Circulating progenitor cells are associated with plaque progression and long-term outcomes in heart transplant patients

Ilke Ozcan, Takumi Toya, Michel T. Corban, Ali Ahmad, Darrell Loeffler, David Morse, Lilach O. Lerman, Sudhir Kushwaha, Amir Lerman

Research output: Contribution to journalArticlepeer-review


Aims: Circulating progenitor cells (CPCs) play a role in vascular repair and plaque stability, while osteocalcin (OC) expressing CPCs have been linked to unstable plaque and adverse cardiovascular outcomes. However, their role in cardiac allograft vasculopathy (CAV) has not been elucidated. This cohort study aimed to investigate the contribution of CPCs on CAV progression and cardiovascular events after heart transplantation. Methods and results: A total of 80 heart transplant patients (mean age 55 ± 14 years, 72% male) undergoing annual intravascular ultrasound (IVUS) had fresh CPCs marked by CD34, CD133, and OC counted in peripheral blood using flow cytometry, on the same day as baseline IVUS. CAV progression was assessed by IVUS as the change (Δ) in plaque volume divided by segment length (PV/SL), adjusted for the time between IVUS measurements [median 3.0, interquartile range (2.8-3.1) years] and was defined as ΔPV/SL that is above the median ΔPV/SL of study population. Major adverse cardiac events (MACEs) were defined as any incident of revascularization, myocardial infarction, heart failure admission, re-transplantation, stroke, and death. Patients with higher CD34+CD133+ CPCs had a decreased risk of CAV progression [odds ratio 0.58, 95% confidence interval (CI) (0.37-0.92), P = 0.01] and MACE [hazard ratio (HR) 0.79, 95% CI (0.66-0.99), P = 0.05] during a median (interquartile range) follow-up of 8.0 years (7.2-8.3). Contrarily, higher OC+ cell counts were associated with an increased risk of MACE [HR 1.26, 95% CI (1.03-1.57), P = 0.02]. Conclusions: Lower levels of CD34+CD133+ CPCs are associated with plaque progression and adverse long-term outcomes in patients who underwent allograft heart transplantation. In contrast, higher circulating OC+ levels are associated with adverse long-term outcomes. Thus, CPCs might play a role in amelioration of transplant vasculopathy, while OC expression by these cells might play a role in progression.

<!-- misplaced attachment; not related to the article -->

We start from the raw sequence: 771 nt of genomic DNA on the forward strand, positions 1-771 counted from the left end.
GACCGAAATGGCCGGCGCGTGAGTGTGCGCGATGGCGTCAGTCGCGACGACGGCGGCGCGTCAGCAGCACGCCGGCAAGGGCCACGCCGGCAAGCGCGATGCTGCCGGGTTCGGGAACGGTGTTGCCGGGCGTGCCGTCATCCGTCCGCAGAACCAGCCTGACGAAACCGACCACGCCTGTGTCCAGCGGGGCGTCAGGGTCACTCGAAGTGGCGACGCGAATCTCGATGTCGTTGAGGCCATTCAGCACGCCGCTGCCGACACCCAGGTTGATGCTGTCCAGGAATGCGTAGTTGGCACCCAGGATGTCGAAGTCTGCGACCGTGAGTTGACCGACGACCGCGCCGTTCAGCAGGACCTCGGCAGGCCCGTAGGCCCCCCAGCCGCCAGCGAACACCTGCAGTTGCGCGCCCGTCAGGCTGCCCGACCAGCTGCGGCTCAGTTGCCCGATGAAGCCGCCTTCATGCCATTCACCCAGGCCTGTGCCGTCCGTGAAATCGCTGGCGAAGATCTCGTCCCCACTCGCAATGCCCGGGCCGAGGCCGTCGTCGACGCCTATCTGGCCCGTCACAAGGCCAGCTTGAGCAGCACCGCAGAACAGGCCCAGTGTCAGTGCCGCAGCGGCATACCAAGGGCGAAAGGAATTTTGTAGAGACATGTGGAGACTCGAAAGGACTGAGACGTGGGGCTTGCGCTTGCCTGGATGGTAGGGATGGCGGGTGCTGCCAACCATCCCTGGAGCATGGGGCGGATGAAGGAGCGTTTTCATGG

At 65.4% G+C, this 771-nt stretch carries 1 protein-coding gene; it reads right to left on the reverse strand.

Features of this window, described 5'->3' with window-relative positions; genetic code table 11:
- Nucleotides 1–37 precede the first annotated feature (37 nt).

Original languageEnglish (US)
Pages (from-to)1703-1712
Number of pages10
JournalCardiovascular research
Issue number7
StatePublished - May 1 2022


  • Cardiac allograft vasculopathy
  • Circulating progenitor cell
  • Heart transplantation
  • Intravascular ultrasound

ASJC Scopus subject areas

  • Physiology
  • Cardiology and Cardiovascular Medicine
  • Physiology (medical)


Dive into the research topics of 'Circulating progenitor cells are associated with plaque progression and long-term outcomes in heart transplant patients'. Together they form a unique fingerprint.

Cite this